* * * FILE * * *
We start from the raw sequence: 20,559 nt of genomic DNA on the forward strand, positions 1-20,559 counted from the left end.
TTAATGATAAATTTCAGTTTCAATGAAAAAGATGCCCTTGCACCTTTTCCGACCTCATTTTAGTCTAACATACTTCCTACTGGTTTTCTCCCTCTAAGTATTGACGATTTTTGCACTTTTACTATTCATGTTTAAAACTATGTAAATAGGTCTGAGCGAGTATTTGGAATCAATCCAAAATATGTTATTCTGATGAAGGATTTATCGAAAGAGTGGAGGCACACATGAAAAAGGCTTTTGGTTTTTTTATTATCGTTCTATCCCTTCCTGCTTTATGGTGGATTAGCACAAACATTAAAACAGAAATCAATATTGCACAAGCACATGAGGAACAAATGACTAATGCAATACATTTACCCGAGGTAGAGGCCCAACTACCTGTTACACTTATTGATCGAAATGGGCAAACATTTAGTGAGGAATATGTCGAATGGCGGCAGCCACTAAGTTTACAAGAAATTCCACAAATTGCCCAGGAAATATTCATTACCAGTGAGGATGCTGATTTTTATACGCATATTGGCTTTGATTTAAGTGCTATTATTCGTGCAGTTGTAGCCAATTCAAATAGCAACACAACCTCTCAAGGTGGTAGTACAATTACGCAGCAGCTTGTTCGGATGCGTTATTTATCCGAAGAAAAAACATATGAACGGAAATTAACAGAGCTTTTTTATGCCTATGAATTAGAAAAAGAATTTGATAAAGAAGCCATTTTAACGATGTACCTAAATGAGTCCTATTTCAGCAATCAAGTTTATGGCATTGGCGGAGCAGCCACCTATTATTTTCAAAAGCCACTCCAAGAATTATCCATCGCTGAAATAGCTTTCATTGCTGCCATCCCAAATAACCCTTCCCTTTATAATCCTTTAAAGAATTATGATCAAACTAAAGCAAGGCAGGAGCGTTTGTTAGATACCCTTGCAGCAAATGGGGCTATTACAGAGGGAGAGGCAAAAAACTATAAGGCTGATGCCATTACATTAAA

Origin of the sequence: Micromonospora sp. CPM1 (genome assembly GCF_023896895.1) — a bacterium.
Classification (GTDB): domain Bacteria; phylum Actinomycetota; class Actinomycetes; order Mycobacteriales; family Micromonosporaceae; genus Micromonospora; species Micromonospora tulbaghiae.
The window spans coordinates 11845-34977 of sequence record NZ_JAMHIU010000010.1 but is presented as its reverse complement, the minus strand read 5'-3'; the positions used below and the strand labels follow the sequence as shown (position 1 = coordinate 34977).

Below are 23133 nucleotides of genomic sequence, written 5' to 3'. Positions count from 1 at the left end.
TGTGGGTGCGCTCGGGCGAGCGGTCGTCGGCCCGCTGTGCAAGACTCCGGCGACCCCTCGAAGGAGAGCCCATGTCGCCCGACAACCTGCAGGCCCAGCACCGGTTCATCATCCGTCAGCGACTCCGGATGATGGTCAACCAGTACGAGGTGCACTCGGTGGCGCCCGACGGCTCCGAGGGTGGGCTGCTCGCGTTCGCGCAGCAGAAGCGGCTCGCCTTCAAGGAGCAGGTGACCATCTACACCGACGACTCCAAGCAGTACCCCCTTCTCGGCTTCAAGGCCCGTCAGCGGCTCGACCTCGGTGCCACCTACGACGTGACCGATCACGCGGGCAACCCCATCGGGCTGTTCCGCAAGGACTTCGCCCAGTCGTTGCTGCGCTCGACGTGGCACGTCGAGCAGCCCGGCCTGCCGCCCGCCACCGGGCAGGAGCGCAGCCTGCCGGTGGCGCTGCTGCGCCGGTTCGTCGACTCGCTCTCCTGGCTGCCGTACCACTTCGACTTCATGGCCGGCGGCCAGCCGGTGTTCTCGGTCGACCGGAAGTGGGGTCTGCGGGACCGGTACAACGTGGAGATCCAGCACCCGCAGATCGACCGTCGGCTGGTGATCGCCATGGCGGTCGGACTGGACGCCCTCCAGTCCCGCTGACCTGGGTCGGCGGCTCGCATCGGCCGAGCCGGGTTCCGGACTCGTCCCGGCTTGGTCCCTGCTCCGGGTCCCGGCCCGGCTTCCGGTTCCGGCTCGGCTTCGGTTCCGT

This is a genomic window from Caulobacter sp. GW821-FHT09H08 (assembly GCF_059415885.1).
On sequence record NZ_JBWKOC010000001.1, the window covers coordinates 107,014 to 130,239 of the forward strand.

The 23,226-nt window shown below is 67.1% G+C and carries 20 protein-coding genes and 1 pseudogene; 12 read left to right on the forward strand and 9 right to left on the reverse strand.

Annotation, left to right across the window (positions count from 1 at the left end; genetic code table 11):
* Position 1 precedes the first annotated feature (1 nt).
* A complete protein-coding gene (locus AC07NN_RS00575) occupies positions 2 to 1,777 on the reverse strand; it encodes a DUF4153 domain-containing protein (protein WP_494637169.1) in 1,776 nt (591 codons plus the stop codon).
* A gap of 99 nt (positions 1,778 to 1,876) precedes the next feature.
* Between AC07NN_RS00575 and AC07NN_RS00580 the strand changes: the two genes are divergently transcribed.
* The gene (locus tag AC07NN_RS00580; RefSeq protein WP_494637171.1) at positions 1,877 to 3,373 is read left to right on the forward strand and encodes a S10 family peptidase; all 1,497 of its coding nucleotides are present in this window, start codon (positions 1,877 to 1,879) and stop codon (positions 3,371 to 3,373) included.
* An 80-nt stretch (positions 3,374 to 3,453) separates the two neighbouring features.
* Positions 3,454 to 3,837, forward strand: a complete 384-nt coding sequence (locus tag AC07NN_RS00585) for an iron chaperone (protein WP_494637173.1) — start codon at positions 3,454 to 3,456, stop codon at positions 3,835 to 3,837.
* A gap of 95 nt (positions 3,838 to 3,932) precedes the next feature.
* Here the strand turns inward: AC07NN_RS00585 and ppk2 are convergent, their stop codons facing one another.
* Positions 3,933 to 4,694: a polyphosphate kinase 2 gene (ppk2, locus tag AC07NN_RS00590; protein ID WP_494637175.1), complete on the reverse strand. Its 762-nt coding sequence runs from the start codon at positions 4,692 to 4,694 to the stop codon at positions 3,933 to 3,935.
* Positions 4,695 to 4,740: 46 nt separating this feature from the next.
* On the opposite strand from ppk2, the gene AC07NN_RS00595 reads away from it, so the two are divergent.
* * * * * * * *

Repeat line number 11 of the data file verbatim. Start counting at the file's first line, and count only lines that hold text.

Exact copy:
Annotation, left to right across the window (positions count from 1 at the left end; genetic code table 11):